fairportfan
    • I'd rather take my chances with the exploit....

      Since it is basically a targeted exploit and Vista is not an operating system, it's a 4GB screen saver.
      dunn@...
      • "Vista is a 4GB screen saver"

        That is the best explanation of Vista that I have read so far.
        wackoae
      • RE: I'd rather take my chances wit hthe exploit...

        Quote: [i]Since it is basically a targeted exploit and [b]Vista is not an operating system, it's a 4GB screen saver. [/b][/i]

        Shoot, I thought it was a [b]resource hog!!!![/b] (Hmmmm That would make an interesting grafix!!!!)
        fatman65535
        • Vista's a 4GB Screen Saver - AND a Resourse Hog!

          Yes, it's two! TWO! Two headaches in one!

          Still backgraded to XP....
          drprodny
          • Pathetic !

            We are "DISCUSSING WORD" for goodness sake!
            Read the subject then articulate...about the subject...constructively so we can all enjoy your colourful wit.
            Richard Turpin
        • Vista is...

          ...both a floor wax AND a dessert topping!
          fairportfan
          • Tasty!

            And don't worry if you spill it, it cleans and shines as you wipe it up.
            seanferd
    • Unless of course...

      Your machine is *ahem* Vista Capable (or not), and then there's the potential SP1 issues. What do you expect all those people to do? Shell out more money to solve a problem that Microsoft should have solved. And please note that "only a minority are affected" in the windows space usually means in the millions of systems.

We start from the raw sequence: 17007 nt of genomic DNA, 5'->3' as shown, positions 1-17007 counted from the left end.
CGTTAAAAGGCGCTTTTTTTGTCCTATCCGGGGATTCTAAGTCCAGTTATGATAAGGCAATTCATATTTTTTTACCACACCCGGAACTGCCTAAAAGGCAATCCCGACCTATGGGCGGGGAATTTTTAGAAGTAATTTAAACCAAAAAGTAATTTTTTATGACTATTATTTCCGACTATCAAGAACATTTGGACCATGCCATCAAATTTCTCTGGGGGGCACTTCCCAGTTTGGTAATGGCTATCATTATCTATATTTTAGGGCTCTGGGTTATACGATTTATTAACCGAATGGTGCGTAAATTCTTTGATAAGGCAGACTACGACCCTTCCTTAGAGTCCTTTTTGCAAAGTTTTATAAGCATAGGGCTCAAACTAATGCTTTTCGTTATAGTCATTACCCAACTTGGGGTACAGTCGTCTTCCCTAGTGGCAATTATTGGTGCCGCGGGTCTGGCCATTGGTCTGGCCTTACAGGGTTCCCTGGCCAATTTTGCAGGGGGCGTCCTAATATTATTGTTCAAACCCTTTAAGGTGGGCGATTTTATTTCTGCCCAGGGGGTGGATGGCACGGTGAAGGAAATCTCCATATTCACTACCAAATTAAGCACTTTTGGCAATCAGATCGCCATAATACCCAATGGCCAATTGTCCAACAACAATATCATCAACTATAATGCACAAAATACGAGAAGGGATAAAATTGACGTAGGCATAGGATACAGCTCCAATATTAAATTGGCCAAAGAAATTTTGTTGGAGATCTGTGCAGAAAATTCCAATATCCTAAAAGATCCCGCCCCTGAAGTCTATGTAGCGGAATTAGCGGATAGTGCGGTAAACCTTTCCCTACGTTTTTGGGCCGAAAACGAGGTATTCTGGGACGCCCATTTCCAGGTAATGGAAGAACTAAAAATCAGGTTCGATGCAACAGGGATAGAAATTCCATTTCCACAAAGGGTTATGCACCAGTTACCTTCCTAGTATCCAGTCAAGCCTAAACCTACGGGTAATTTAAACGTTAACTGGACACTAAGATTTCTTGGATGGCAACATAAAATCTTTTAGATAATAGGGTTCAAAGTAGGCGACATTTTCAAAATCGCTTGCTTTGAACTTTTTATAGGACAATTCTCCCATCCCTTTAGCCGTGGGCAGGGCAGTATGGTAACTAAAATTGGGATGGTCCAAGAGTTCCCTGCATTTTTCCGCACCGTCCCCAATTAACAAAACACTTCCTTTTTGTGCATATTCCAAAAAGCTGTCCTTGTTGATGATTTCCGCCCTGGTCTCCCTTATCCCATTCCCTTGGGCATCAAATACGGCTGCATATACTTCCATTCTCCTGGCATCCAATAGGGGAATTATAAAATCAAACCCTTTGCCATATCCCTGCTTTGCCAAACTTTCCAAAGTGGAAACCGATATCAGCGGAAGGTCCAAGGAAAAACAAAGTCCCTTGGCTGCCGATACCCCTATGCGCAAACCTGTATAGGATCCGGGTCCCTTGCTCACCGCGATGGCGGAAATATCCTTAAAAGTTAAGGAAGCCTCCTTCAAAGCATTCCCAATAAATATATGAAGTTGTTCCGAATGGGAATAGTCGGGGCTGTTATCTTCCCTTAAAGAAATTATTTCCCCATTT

Also, if I recall correctly (and I might be wrong), but I think it was around 2-3 years ago that Microsoft knew of this flaw, and I think they said they were not going to fix it. Well, golly gee that there's an exploit of few out there now.
      zkiwi
    • "Another" reason?

      ....must have missed the previous ones (assuming this IS reason enough).
      alf@...
    • Yeah.... sure......right...

      Vista is not vulnerable to this particular flaw in Word. So I guess that makes Vista great.... right? Yeah.... until the next Vista flaw is found.

      I don't think I want to use Vista just so I can use Word.
      shawkins
  • RE: Microsoft confirms Word attacks

    There is NO reason to use Vista.
    afficionado
  • Liars!!

    If the attack surface is "very limited"...would someone just "stumble upon" it? Doubtful. As stated, it requires multiple steps. Either Mr. Briones was indeed targeting such an exploit...or Microsoft is trying to minimize the reality of the attack surface.
    Techboy_z
    • The Steve Ballmer Reality Distortion Field?

      Steve Job's RDF makes everything pretty look like it's better, even when it's really not. Steve Ballmer's RDF makes serious flaws in the product seem much smaller than they really are.

      Besides, how many people using Windows XP and/or Windows 2000 have installed Microsoft Office (or at least Microsoft Works featuring Microsoft Word)? I'm guessing thousands upon thousands...
      nix_hed
      • More like Millions Upon Millions

        Since only a handful of Windoze Bigots would VOLUNTARILY use Vista.... :pppp
        drprodny
  • Additional information

    Anyone running Linux is NOT
    vulnerable to this attack.

    Just a little extra benefit.
    Ole Man